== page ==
358M

5M

132M

247M

213M

15M

26M

Good support

Poor support

No support

internet host names
Internet Host Names
  • The Domain Name System
    • Uses a 30-year old 7-bit ASCII standard
      • Now supports Punycode (a variant of Unicode)
      • Imposes a maximum name length
    • Run by ICANN under US Dept of Commerce contract
      • More concerned with trademark protection
      • Host/domain naming is widely abused (e.g. tv domain)
      • Names provided by the DNS are not that useful
  • An example of emergent bias
    • Technical origin
    • Economic and political forces amplify and sustain it
web programming and unicode
Web Programming and Unicode
  • Markup & web scripting languages
    • Unicode is standard
    • Browser support, fonts, etc. lag behind
    • Databases and development environments tend to lack proper Unicode support
    • End-user oriented, not programmer oriented
  • All of the most important technologies are Open-Source software (FLOSS)
    • User extensible/modifiable
    • Language localization of these is possible but rare
linguistic bias in web programming
Linguistic Bias in Web Programming
  • English is the source language for most programming & markup languages
    • Keywords
    • Operator-argument order
    • Programming constructs, etc.
  • Programming as a linguistic act
    • Complex concepts are rendered into text
    • Different languages have different ways of doing this
  • Emergent language biases
linguistic properties of programming
Linguistic Properties of Programming
  • LISP
    • Predicates precede their arguments
      • Like Arabic, Celtic, Hebrew, etc.

(defun fact (x)(if (<= x 0) 1 (* x (fact (- x 1)))))

  • Postscript
    • Predicates follow their arguments
      • Like Farsi, Hindi, Japanese, Tamil, Turkish, etc.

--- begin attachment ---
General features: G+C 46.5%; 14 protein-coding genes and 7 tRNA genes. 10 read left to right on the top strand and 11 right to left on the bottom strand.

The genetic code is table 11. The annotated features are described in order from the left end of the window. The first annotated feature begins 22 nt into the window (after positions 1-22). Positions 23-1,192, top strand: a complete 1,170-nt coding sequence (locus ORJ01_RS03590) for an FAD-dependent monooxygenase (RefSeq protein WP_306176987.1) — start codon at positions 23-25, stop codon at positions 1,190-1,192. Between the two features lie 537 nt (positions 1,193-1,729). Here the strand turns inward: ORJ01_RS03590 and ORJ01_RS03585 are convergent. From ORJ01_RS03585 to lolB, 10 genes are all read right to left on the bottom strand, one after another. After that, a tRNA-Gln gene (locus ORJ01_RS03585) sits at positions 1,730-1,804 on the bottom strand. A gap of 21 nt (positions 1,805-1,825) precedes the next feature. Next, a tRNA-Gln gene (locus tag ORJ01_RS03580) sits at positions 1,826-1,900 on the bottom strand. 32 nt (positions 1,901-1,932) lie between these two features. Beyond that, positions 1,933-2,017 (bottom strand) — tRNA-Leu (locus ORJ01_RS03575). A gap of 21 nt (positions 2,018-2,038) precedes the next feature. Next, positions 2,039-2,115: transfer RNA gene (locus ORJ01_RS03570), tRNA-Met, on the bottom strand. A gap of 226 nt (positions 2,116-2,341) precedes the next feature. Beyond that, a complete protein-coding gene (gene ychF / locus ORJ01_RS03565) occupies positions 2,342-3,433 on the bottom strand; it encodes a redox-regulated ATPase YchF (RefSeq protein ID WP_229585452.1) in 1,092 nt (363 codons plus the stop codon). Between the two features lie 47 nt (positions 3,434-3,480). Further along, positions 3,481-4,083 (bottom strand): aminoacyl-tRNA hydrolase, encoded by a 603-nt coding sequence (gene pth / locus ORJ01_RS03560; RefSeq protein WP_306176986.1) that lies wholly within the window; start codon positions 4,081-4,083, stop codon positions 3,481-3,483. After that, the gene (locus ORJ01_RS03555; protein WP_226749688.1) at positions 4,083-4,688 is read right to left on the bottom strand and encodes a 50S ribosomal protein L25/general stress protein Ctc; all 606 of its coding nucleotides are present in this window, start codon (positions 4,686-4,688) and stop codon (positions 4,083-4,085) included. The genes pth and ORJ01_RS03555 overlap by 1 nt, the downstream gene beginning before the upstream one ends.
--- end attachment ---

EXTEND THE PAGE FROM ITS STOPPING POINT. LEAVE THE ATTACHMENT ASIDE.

/factorial { dup 1 gt { dup 1 sub factorial mul } if } def

the linguistic digital divide
The Linguistic Digital Divide
  • Language issues go beyond content
    • WSIS repeatedly re-affirms principles of
      • Transparency
      • Self-determination
      • Open access to participation for all parties

These principles cannot be guaranteed unless speakers of different languages can manipulate all aspects of IT use in a way that is native-like

  • The linguistic divide has broader consequences
    • Costs are borne in
      • Education — great for non-English speaking people
      • Technical development — small, in comparison

(there is a trade-off)

language diversity

Language Diversity

Who bears the costs?

slide12

(source data: www.ethnologue.com)

A typical language group has around 10-50 thousand people

80% of language groups have fewer than 100 thousand members

slide13

(source data: www.ethnologue.com)

90% of the world’s population belongs to a language group with at least 1 million people (416 groups)

Many languages with hundreds of milloins of speakers lack adequate support

conclusions
Conclusions
  • Linguistic Bias is manifest in many ways
    • Technical biases are sometimes overt
    • Emergent biases can be subtle
  • All potential sources of bias need to be examined and questioned if we are to uphold principles affirmed by WSIS
  • Without this effort, the linguistic digital divide will simply amplify existing disparities in wealth and power
language diversity17

Language Diversity

On The Internet

linguistic diversity
Linguistic Diversity

Based on Entropy:

Diversity = –2 ∑pi ln pi

Diversity is the long-run per-individual average variance in language category

(similar to log-likelihood)